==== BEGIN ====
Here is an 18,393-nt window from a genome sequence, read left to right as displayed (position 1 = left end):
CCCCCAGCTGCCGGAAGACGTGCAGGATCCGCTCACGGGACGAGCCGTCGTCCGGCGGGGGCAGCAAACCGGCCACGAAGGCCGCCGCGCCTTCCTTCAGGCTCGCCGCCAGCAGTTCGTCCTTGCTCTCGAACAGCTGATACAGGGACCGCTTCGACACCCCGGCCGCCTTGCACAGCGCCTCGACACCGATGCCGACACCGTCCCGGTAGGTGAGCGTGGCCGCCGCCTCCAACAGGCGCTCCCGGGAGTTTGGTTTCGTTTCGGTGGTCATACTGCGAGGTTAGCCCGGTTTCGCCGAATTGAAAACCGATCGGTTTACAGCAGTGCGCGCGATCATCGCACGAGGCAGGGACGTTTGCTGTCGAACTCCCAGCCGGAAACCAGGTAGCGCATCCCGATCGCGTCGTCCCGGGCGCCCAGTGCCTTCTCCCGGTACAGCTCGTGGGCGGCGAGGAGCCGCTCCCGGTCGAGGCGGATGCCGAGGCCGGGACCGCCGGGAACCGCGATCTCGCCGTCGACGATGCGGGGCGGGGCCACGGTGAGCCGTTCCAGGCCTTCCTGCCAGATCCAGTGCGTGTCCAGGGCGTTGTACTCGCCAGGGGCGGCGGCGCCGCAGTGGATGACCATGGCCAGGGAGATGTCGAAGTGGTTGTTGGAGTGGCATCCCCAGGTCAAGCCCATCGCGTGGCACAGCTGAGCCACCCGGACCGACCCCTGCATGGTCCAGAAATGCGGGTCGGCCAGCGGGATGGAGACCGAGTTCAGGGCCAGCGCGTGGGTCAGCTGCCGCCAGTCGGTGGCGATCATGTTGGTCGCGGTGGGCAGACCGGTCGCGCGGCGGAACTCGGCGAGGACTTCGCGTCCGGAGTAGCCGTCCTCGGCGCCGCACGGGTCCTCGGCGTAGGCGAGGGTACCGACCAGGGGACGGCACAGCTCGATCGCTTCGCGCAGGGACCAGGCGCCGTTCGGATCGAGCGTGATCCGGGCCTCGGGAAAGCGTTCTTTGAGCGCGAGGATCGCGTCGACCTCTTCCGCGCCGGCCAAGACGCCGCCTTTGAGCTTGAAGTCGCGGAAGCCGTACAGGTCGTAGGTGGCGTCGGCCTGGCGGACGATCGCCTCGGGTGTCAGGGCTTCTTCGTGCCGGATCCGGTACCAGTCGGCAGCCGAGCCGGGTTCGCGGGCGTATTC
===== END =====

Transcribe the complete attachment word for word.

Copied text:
Here is an 18,393-nt window from a genome sequence, read left to right as displayed (position 1 = left end):
CCCCCAGCTGCCGGAAGACGTGCAGGATCCGCTCACGGGACGAGCCGTCGTCCGGCGGGGGCAGCAAACCGGCCACGAAGGCCGCCGCGCCTTCCTTCAGGCTCGCCGCCAGCAGTTCGTCCTTGCTCTCGAACAGCTGATACAGGGACCGCTTCGACACCCCGGCCGCCTTGCACAGCGCCTCGACACCGATGCCGACACCGTCCCGGTAGGTGAGCGTGGCCGCCGCCTCCAACAGGCGCTCCCGGGAGTTTGGTTTCGTTTCGGTGGTCATACTGCGAGGTTAGCCCGGTTTCGCCGAATTGAAAACCGATCGGTTTACAGCAGTGCGCGCGATCATCGCACGAGGCAGGGACGTTTGCTGTCGAACTCCCAGCCGGAAACCAGGTAGCGCATCCCGATCGCGTCGTCCCGGGCGCCCAGTGCCTTCTCCCGGTACAGCTCGTGGGCGGCGAGGAGCCGCTCCCGGTCGAGGCGGATGCCGAGGCCGGGACCGCCGGGAACCGCGATCTCGCCGTCGACGATGCGGGGCGGGGCCACGGTGAGCCGTTCCAGGCCTTCCTGCCAGATCCAGTGCGTGTCCAGGGCGTTGTACTCGCCAGGGGCGGCGGCGCCGCAGTGGATGACCATGGCCAGGGAGATGTCGAAGTGGTTGTTGGAGTGGCATCCCCAGGTCAAGCCCATCGCGTGGCACAGCTGAGCCACCCGGACCGACCCCTGCATGGTCCAGAAATGCGGGTCGGCCAGCGGGATGGAGACCGAGTTCAGGGCCAGCGCGTGGGTCAGCTGCCGCCAGTCGGTGGCGATCATGTTGGTCGCGGTGGGCAGACCGGTCGCGCGGCGGAACTCGGCGAGGACTTCGCGTCCGGAGTAGCCGTCCTCGGCGCCGCACGGGTCCTCGGCGTAGGCGAGGGTACCGACCAGGGGACGGCACAGCTCGATCGCTTCGCGCAGGGACCAGGCGCCGTTCGGATCGAGCGTGATCCGGGCCTCGGGAAAGCGTTCTTTGAGCGCGAGGATCGCGTCGACCTCTTCCGCGCCGGCCAAGACGCCGCCTTTGAGCTTGAAGTCGCGGAAGCCGTACAGGTCGTAGGTGGCGTCGGCCTGGCGGACGATCGCCTCGGGTGTCAGGGCTTCTTCGTGCCGGATCCGGTACCAGTCGGCAGCCGAGCCGGGTTCGCGGGCGTATTC